By the end of the eighteenth century, the Ottawa in Ohio were concentrated in the northwest area along the Maumee River (which has its mouth at Lake Erie.) The reservations and reserves below resulted from the Treaty of Greenville (1795), and following ones. These are listed by Frederick Webb Hodge in his 1910 history of American Indians North of Mexico.[9] Also see Lee Sultzman, "Ottawa History"[18]

Current reserves/reservations and associated villages[edit]


Seal of the Grand Traverse Band of Ottawa and Chippewa Indians
Flag of the Little River Band of Ottawa Indians
Flag of the Little Traverse Bay Bands of Odawa Indians
Flag of the Ottawa Tribe of Oklahoma
Recognized/status Odawa governments

United States:


Other recognized/status governments with significant Odawa populations


United States:

Unrecognized/non-status Odawa governments
  • Burt Lake Band of Ottawa and Chippewa Indians, Michigan (formerly "Northern Michigan Ottawa Association, Unit 8", currently recognized by Michigan)
  • Genesee Valley Indian Association (formerly Northern Michigan Ottawa Association, Unit 9)
  • Grand River Bands of Ottawa Indians, Michigan (formerly Northern Michigan Ottawa Association, Unit 3, currently recognized by Michigan)
  • Mackinac Bands of Chippewa and Ottawa Indians, Michigan[21] (formerly "Northern Michigan Ottawa Association, Units 11 through 17", currently recognized by Michigan)
  • Maple River Band of Ottawa, Michigan
  • Muskegon River Band of Ottawa Indians, Michigan (formerly "Northern Michigan Ottawa Association, Unit 5")
  • Ottawa Colony Band of Grand River Ottawa Indians, Michigan (currently recognized only as part of the Match-e-be-nash-she-wish Band of Pottawatomi Indians of Michigan) (formerly part of Northern Michigan Ottawa Association, Unit 3)

Notable Odawa people[edit]

Famous Odawa Chief Pontiac speaking at a council on April 27, 1763, 19th-century engraving
  • Jean-Baptiste Assiginack, chief and public servant
  • Maccoda Binnasee (The Blackbird), with his brother, Kanapima, spent three years in a Catholic seminary then died in Rome while studying there
  • Andrew Blackbird (ca. 1814/7–1908), tribal leader, historian, and author of tribal histories
  • Kelly Church, black ash basket weaver and birch bark biter
  • Cobmoosa (1768–1866), chief
  • Egushawa (ca. 1726–1796), war chief
  • Enmegahbowh (ca. 1807–1902), first Native American to be ordained as an Episcopal priest
  • Kanapima, also known by the anglicized name Augustin Hamelin, Jr. With his brother, Maccoda Binnasee (The Blackbird), spent three years in a Catholic seminary then studied in Rome for two years before becoming a chief in L’Arbre Croche, Michigan.
  • Magdelaine Laframboise, Odawa-French fur trader and businesswoman, also supported public education for children on Mackinac Island; added in 1984 to Michigan's Women's Hall of Fame
  • Ningweegon (aka Negwagon), chief of the Odawa of the Michilimackinac region of Michigan, sometimes known in English as "The Wing," or "Wing".
  • Daphne Odjig (b. 1919), Woodlands style painter and member of the Indian Group of Seven
  • Petosegay (1787–1885), merchant and fur trader
  • Pontiac (ca. 1720–1769), chief. In 1769, he attended a large meeting at Cahokia, Illinois, where he was assassinated by a Peoria Indian.

See also[edit]


  1. ^ "7 Artists, 7 Teachings." Mitchell Museum of the American Indian. 2009. Accessed 28 Jan 2014.
  2. ^ "First Nations Culture Areas Index". Canadian Museum of Civilization. 
  3. ^ "Odawa", Canadian Oxford Dictionary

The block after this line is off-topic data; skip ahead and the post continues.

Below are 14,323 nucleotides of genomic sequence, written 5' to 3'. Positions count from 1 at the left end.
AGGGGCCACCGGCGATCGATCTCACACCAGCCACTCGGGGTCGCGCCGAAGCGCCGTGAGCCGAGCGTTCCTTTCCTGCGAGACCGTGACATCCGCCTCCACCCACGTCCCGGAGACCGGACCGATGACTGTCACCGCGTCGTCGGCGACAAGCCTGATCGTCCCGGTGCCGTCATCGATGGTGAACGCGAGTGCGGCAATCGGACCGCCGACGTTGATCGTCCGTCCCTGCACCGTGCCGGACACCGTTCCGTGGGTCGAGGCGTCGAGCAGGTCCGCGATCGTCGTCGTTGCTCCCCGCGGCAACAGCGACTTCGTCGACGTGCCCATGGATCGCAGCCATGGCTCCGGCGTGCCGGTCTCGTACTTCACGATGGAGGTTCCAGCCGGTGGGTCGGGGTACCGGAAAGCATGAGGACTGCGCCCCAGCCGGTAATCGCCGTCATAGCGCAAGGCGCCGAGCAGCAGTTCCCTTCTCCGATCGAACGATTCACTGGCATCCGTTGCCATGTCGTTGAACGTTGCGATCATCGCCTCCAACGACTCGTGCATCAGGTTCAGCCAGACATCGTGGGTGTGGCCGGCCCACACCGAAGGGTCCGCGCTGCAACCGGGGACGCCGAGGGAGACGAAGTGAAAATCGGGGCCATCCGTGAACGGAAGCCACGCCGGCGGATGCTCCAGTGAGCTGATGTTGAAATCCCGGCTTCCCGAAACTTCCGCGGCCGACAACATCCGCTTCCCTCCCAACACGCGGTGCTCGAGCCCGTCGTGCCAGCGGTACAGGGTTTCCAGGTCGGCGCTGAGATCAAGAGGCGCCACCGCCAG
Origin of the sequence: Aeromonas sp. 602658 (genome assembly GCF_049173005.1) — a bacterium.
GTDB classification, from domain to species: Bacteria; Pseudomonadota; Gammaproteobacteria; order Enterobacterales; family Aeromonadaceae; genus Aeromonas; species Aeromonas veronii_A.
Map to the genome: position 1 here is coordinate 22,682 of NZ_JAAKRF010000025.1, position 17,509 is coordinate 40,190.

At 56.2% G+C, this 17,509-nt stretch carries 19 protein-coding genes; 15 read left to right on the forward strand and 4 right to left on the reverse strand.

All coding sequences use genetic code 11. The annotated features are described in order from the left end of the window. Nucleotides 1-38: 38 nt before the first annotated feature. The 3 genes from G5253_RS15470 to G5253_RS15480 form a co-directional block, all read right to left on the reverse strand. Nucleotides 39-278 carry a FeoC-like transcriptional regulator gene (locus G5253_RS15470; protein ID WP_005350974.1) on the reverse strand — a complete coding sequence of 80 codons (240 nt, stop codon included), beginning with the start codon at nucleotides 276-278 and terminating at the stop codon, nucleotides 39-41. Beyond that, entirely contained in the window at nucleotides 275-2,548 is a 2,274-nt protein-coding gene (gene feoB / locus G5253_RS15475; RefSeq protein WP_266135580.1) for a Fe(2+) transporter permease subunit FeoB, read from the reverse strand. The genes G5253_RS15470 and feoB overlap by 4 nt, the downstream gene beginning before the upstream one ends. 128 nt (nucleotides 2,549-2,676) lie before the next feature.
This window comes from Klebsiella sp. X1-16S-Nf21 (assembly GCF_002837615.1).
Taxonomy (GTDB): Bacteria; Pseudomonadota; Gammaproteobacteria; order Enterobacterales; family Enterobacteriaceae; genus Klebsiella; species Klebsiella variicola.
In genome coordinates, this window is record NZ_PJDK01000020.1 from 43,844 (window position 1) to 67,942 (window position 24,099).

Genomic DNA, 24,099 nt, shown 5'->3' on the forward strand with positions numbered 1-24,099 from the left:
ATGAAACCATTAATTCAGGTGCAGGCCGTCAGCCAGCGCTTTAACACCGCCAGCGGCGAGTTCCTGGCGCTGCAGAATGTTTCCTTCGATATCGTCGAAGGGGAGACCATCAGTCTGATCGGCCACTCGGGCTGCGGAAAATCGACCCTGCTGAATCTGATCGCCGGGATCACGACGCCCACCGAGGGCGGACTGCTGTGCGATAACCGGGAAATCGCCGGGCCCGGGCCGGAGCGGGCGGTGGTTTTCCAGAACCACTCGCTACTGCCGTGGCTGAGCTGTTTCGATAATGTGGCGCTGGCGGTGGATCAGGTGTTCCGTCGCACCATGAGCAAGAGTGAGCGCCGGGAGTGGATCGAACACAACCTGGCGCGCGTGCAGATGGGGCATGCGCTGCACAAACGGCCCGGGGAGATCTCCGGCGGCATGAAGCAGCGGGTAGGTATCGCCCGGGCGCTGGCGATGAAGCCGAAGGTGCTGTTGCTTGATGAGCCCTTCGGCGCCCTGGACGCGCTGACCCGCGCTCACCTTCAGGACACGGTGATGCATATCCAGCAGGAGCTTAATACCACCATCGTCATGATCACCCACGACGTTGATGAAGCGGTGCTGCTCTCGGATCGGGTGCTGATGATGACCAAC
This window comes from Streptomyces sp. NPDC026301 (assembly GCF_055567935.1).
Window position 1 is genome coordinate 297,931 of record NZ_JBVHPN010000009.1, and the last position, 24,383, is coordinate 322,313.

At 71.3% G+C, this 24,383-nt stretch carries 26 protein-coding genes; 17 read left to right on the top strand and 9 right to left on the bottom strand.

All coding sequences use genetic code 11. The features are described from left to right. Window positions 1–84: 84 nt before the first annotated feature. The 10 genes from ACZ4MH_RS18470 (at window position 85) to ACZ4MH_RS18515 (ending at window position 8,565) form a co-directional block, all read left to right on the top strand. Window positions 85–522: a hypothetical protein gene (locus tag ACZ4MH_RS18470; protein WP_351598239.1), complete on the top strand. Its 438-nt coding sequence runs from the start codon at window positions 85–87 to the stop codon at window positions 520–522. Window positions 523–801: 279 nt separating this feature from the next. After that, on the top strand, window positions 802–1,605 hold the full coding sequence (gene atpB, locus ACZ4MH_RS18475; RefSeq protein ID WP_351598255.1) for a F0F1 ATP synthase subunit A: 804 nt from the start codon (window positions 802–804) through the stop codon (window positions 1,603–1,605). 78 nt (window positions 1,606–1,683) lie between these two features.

4. ^ Baraga, Frederick. (1878). A Dictionary of the Otchipwe Language, I, 300.
  5. ^ Beck, David (2002). Siege and Survival: History of the Menominee Indians, 1634–1856, p. 27. University of Nebraska Press. ISBN 0-8032-1330-1.
  6. ^ a b Burton, Clarence M. (ed.) (1922). The City of Detroit, Michigan, 1701-1922, p. 49. The S. J. Clarke Publishing Company.
  7. ^ Wurm, Stephen A., et al. (eds.) (1996). Atlas of Languages of Intercultural Communication in the Pacific, Asia, and the Americas, p. 1118. Walter de Gruyter & Co. ISBN 3-11-013417-9.
  8. ^ Anderton, Alice, PhD. Status of Indian Languages in Oklahoma. Intertribal Wordpath Society. 2009 (16 Feb 2009).
  9. ^ a b c d e Frederick Webb Hodge, "Ottawa", Handbook of American Indians North of Mexico, Vol. N-Z, Washington, DC: U.S. Government Printing Office, 1910, pp. 167-172 Cite error: Invalid <ref> tag; name "hodge" defined multiple times with different content (see the help page).
  10. ^ "The Archaeology of Ontario-The Middle Woodland Period". Ontario Archaeology. Retrieved 10 July 2009. 
  11. ^ Williamson, Pamela, and Roberts, John (2nd ed. 2004). First Nations Peoples, p. 102. Toronto: Emond Montgomery Publications. ISBN 1-55239-144-2.
  12. ^ [1]
  13. ^ a b [ Helen Hornbeck Tanner, ed., Atlas of Great Lakes Indian History (University of Oklahoma Press: Norman, 1986) pp. 3, 58–59; and R. Douglas Hurt, The Ohio Frontier: Crucible of the Old Northwest, 1720–1830 (Indiana University Press: Bloomington, 1998), pp. 8–12. Cite error: Invalid <ref> tag; name "rozick" defined multiple times with different content (see the help page).
  14. ^ Vogel, Virgil J. (1986). Indian Names in Michigan, pp. 46-47. University of Michigan Press. ISBN 0-472-06365-0.
  15. ^ a b Barnes, Celia (2003). Native American Power in the United States, 1783–1795, p. 203. Fairleigh Dickinson University Press. ISBN 0-8386-3958-5.
  16. ^ "Treaty Between the Ottawa, Chippewa, Wyandot, and Potawatomi Indians". World Digital Library. 1807-11-17. Retrieved 2013-08-03. 
  17. ^ Waterville, Ohio: Roche de Bout Metropark
  18. ^ a b c Lee Sultzman, "Ottawa History", website
  19. ^ [2] Archived July 9, 2005, at the Wayback Machine.
  20. ^ "Domain Default page". Sheshegwaning.org. Retrieved 2012-08-31. 
  21. ^ "mackinacbands.com". mackinacbands.com. Retrieved 2012-08-31. 

Further reading[edit]

  • Cappel, Constance, Odawa Language and Legends: Andrew J. Blackbird and Raymond Kiogima, Xlibris, 2006. (self-published)
  • Cappel, Constance, The Smallpox Genocide of the Odawa Tribe at L'Arbre Croche, 1763: The History of a Native American People, Edwin Mellen Press, 2007. (described by academic journal as a vanity press)
  • McClurken, James A. Our People, Our Journey: The Little River Band of Ottawa Indians. East Lansing, MI: Michigan State University Press, 2009. This work was a 2010 Michigan Notable Book selected by the Library of Michigan. ISBN 978-0-87013-855-3
  • Wolff, Gerald W., and Cash, Joseph H. The Ottawa People, Phoenix, Arizona: Indian Tribal Series, 1976.

External links[edit]

Official Tribal Websites[edit]